8. Is the dialogue strong? Is it stilted? Unnatural? Overly formal? Consistent with the characters’ personalities and backgrounds?

Poetry/Prose Poetry

1. What is the structure of the poem? Is it stanzaic? If so, do the structures of the stanzas serve a specific purpose?

2. Is there a rhyme scheme? If so, does the rhyme scheme act to heighten the poem, or is it arbitrary?

3. What kind of rhythm does the author use? Pentameter/tetrameter? Iambic? If there is a specific rhythm/meter, why is the poet choosing this form? Is the poem in free verse? Why?

4. What sort of sound devices does the poet use? Assonance? Consonance? Alliteration? Do these sound devices add to the meaning of the poem? Do they work well together?

5. Is the diction of the poem strong? (To many poets, poetry is language distilled to its most vivid form without over telling.) Is any of the diction shocking/appealing?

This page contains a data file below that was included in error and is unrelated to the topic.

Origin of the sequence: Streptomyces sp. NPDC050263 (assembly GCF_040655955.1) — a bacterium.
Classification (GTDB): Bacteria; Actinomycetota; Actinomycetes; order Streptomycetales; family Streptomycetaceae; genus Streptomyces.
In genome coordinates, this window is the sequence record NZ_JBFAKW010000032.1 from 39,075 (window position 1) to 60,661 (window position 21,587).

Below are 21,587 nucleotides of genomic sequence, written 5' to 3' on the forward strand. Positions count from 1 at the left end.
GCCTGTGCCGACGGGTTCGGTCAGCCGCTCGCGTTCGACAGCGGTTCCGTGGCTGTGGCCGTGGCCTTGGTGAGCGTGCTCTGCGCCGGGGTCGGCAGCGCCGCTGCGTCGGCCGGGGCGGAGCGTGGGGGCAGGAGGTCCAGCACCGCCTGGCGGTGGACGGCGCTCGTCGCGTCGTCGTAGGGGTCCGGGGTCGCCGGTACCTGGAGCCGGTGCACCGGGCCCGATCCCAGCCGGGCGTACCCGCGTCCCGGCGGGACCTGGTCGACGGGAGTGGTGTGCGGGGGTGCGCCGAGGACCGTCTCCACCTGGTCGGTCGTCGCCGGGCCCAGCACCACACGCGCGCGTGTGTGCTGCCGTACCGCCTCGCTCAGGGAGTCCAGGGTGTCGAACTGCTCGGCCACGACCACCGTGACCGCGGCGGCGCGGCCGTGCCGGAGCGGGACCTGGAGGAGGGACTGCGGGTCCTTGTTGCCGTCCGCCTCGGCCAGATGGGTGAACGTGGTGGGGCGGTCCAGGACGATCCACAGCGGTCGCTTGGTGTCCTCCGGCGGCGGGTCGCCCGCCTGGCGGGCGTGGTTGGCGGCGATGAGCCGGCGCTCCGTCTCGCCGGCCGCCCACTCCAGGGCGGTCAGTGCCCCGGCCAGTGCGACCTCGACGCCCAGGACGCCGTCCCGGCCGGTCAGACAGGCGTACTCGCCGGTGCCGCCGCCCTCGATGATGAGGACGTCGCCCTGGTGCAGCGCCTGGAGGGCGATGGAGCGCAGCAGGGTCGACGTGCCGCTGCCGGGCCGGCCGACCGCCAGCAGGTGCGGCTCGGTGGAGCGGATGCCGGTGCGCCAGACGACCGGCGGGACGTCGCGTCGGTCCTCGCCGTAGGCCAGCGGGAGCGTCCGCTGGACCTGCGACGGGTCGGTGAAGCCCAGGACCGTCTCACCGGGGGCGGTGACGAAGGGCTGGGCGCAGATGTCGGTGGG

6. What kind of figurative language does the poet use?

Creative Nonfiction

1. What is the form of the essay? Epistolary? Essay? Memoir? Short nonfiction? Personal essay/narrative?

2. How well is the text constructed? What is the structure? How is it organized? How are the transitions?

3. Is the prose compelling? What is the diction and the word choice? Is the writing lyrical or not?

4. What is the tone? How well is the author  conveying that tone?

5. What figurative language is there? How effectively is it used?

6. Is the writing clear, concise, and to-the-point?

7. Does the writing address its intended audience well?

I’m sure there are more questions that I’m forgetting, but those are the basics. Once I answer those questions (either mentally or by actually writing them down), I am able to write a brief summary and brief assessment of the quality of the writing and whether or not people would actually buy/read the book. There are, of course, other processes to the acquisitions process apart from what I’ve listed above, and I plan to address them in later posts. But for the sake of simply reading a manuscript and making a decision to recommend or not, these questions are my starting point. I am not an expert in any genre, nor I am well versed in all the conventions of each genre. I simply use some basic “criteria” to start thinking about the quality of a piece, whether I like its subject matter or not.